Friday, December 10, 2010

Book Review: City of Cannibals, by Ricki Thompson (Front Street, 2010)

Recommended for ages 12 and up.

This novel, by debut novelist Ricki Thompson, had been sitting on my nightstand for some time, patiently waiting its turn to be read, until one day when I was perusing the Cybils nominations and noticed that this novel had been nominated by none other than Karen Cushman, one of my favorite writers of historical fiction for young people.  That was enough of a recommendation to move City of Cannibals to the top of my pile.

I have to admit I was not particularly drawn to this book by the cover, and based on the blurb on the back and the title, I thought it was a fantasy story--which it is definitely not. So what is this book about? 

It's the engrossing story of a teenage girl, Dell, who lives with her drunk, abusive, and cruel father, her brother and auntie in Tudor England.  Her mother, a lady-in-waiting to Queen Catherine, wife of Henry VIII, is dead and buried on the hill near the cave where they live.  Finally Dell has had enough of the abuse and escapes with her only friend, Bartholomew, a puppet imbued by Dell with a lively and witty personality, to the city far below them.  Dell, and the reader, know the city as the City of Cannibals.  Her father has warned her ever since she can remember that people there eat each other's flesh, and drink human blood. We soon realize that the city is none other than London, a frightening place where Dell knows no one.  When she first enters the city gates, she decides her father was right..."this city was Hell, and now she was a part of it."  She knows only that she must seek out The Brown Boy, a mysterious young man clothed in brown garments who leaves packages for them in the hills every week.  In the city, she can invent a new identity for herself, as a puppet master, although she has only the one puppet to her name.

It's a time of turmoil in London; King Henry VIII has taken Anne Boleyn to be his wife, traitors who question the king are executed  in the public square, and the king's soldiers are plundering the churches.  But somehow in the London crowds, Dell spots the Brown Boy, who we learn is a novice monk named Ronaldo. When Dell falls ill in the city, she is taken in by the kindly John the Joiner, who through an unlikely coincidence turns out to know young Ronaldo as well.  They are involved in a dangerous game against the king, refusing to sign the Oath of Allegiance to him.  Dell becomes involved in their clandestine activities as well, delivering secret letters to monasteries. Thomas Cromwell, too, appears in the novel, with his book in which he writes the names of all those suspected of treason toward the king.

And Dell, for whom John the Joiner builds a puppet theatre, begins to perform at the London fairs, but her heart belongs to Ronaldo.  Can she save Ronaldo--and herself from Cromwell's powerful grip?

This is a rich and complex story that fans of books about Tudor England will really enjoy.  The book is set in 1536, a pivotal point in Henry's reign as he attempts to consolidate the power of the church in his own person.  An author's note provides some brief historical context, but some of the story might be confusing if the reader did not have a basic idea of the history at the time. Considering I recently read the massive adult novel Wolf Hall by Hilary Mantel (or more accurately, listened to the audiobook), the period was very fresh in my mind.  Teens will also enjoy the element of the forbidden romance between Dell and Ronaldo.  While some readers may be surprised at the sexuality between the characters, in fact priests breaking their chastity vows was a common enough ocurrance at the time, with plenty of priests and even popes having children of their own.  I particularly admired how the author does an outstanding job creating a sense of place in this novel; there is an earthy quality about the writing, with vivid descriptions of chamber pots, the river's fishiness, the clatter of the city.  Moreover, Dell was a character that the reader grows to care about, and I really loved her relationship with her sarcastic and witty puppet, Bartholomew (I have a feeling that Bartholomew was very unhappy not to be on the cover of this book, by the way!)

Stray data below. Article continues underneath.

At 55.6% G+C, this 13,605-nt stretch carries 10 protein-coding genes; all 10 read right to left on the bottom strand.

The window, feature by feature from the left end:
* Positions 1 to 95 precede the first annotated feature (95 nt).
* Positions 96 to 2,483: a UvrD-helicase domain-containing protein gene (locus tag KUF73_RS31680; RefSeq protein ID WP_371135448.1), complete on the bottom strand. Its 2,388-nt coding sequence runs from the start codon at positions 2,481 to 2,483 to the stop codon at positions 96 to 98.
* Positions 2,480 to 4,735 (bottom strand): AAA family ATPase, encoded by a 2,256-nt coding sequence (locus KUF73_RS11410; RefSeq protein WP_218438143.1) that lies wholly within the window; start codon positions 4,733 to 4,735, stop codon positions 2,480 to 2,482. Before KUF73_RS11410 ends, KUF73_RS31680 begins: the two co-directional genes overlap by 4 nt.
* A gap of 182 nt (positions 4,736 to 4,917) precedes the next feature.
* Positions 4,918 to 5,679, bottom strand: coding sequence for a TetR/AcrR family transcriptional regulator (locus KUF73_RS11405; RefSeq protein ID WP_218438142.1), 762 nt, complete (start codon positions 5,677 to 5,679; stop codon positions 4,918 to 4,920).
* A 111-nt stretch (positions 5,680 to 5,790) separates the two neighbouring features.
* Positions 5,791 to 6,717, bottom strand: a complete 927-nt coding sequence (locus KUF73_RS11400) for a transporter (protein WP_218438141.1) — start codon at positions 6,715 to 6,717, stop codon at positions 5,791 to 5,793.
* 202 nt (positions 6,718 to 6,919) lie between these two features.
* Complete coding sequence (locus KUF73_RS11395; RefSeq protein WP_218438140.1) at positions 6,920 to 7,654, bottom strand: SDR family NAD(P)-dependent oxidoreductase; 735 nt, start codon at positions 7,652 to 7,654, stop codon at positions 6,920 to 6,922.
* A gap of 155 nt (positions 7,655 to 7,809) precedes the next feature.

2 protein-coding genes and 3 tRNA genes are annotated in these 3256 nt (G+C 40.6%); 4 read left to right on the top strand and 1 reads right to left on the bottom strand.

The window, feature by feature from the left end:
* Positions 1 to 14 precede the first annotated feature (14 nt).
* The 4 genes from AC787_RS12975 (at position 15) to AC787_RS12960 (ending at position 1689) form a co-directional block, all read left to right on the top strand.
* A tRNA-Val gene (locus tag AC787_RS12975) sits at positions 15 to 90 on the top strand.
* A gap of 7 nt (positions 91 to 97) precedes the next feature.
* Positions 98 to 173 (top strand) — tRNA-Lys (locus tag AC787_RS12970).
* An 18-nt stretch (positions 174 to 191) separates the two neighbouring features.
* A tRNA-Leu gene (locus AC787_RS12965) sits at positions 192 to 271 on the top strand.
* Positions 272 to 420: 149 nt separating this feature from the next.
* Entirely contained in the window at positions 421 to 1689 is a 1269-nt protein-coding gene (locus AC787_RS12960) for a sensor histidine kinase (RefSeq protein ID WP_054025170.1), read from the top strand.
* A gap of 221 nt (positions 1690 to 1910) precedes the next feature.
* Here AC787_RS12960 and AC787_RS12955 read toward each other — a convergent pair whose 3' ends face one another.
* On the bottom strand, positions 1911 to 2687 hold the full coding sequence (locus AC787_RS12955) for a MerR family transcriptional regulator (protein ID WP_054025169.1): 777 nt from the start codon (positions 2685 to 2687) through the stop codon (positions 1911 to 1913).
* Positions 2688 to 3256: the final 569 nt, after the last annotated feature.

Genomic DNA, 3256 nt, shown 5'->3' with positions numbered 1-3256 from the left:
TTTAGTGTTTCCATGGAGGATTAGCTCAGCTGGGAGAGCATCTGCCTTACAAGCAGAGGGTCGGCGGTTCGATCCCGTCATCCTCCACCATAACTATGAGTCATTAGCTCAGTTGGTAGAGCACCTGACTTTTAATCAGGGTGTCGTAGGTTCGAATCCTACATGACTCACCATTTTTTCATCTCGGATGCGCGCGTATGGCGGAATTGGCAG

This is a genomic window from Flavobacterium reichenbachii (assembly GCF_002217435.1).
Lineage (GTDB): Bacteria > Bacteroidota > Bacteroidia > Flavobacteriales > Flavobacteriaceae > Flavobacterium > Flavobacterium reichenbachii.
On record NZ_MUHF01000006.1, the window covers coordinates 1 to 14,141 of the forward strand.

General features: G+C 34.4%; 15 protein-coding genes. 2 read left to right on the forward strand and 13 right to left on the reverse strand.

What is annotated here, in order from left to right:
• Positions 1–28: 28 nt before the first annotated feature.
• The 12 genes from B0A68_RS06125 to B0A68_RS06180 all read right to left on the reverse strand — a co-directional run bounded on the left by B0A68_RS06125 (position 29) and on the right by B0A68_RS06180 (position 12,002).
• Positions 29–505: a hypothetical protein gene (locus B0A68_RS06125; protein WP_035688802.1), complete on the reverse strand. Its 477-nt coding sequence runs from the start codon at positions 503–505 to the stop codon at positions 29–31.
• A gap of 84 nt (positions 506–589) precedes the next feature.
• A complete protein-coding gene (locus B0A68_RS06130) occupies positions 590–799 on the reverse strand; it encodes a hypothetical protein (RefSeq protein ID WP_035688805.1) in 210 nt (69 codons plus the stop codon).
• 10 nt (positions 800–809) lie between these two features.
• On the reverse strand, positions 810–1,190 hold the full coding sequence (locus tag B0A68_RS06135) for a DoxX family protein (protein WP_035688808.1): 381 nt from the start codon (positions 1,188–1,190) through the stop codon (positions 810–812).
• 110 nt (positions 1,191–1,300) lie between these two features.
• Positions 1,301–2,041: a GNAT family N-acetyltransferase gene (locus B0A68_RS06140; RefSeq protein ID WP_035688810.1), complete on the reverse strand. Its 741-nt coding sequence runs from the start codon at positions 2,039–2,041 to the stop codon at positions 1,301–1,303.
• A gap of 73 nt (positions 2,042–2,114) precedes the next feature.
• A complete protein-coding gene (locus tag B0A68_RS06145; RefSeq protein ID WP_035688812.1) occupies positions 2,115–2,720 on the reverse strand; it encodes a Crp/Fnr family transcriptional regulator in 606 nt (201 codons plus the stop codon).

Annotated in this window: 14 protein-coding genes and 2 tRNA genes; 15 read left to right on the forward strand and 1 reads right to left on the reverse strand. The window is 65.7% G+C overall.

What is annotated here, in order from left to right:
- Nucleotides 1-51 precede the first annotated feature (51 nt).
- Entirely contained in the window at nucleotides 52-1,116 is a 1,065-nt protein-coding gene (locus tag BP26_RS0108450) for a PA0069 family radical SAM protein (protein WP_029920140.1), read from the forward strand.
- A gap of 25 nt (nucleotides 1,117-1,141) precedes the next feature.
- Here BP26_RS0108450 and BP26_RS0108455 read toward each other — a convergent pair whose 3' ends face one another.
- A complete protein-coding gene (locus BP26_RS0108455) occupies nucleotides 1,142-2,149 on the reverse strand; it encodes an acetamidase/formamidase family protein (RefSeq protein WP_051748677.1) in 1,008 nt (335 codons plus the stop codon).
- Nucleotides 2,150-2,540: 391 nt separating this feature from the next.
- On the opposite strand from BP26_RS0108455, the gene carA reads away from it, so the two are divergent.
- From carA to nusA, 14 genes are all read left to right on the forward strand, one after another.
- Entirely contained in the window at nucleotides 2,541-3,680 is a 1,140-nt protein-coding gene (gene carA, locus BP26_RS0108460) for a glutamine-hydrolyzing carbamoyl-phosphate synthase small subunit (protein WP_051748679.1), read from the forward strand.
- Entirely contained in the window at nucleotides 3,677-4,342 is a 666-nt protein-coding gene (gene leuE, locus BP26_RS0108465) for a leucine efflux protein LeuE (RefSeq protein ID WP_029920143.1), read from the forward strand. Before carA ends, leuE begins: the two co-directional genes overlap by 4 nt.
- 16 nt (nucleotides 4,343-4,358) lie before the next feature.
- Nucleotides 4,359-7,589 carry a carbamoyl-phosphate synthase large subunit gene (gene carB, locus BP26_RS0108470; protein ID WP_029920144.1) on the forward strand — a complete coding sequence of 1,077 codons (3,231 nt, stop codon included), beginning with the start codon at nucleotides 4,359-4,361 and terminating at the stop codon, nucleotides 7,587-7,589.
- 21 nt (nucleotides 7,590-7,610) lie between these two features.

Check out the author's interview with Cynthia Leitich Smith on Cynsations, and other blog reviews in Bookish Blather, Whispers of Dawn, Parents Choice Awards,  and The 3 R's.

The author's website includes a discussion guide perfect for teen book groups or classroom use.

Disclosure:  Review copy provided by publisher.

5 comments:

Demitria said...

This looks really good! I love reading about that time period.

JessiKay89 said...

This sounds really great. I have to admit, the cover doesn't draw me in, but your review certainly does!

Joyce Moyer Hostetter said...

I am not typically drawn to this time period but I was attracted to this cover.

And the story pulled me in immediately. It took me awhile to get my bearings. I actually thought it must be fantasy at first but I loved that it was indeed realistic fiction. A terrific read that both educated and captured me.

Yes, Bartholomew - such a great character!

And even though I don't normally go for the middle ages I also admire anything written by Katherine Sturtevant. She's phenomenal too!

Aylee said...

This is probably my favourite time period to learn and read about! I'm really loving the premise. And I learned something new today about the priests of the time.

Anonymous said...

I read this book in my english class and it has some strange parts... The last paragraph on the first page.......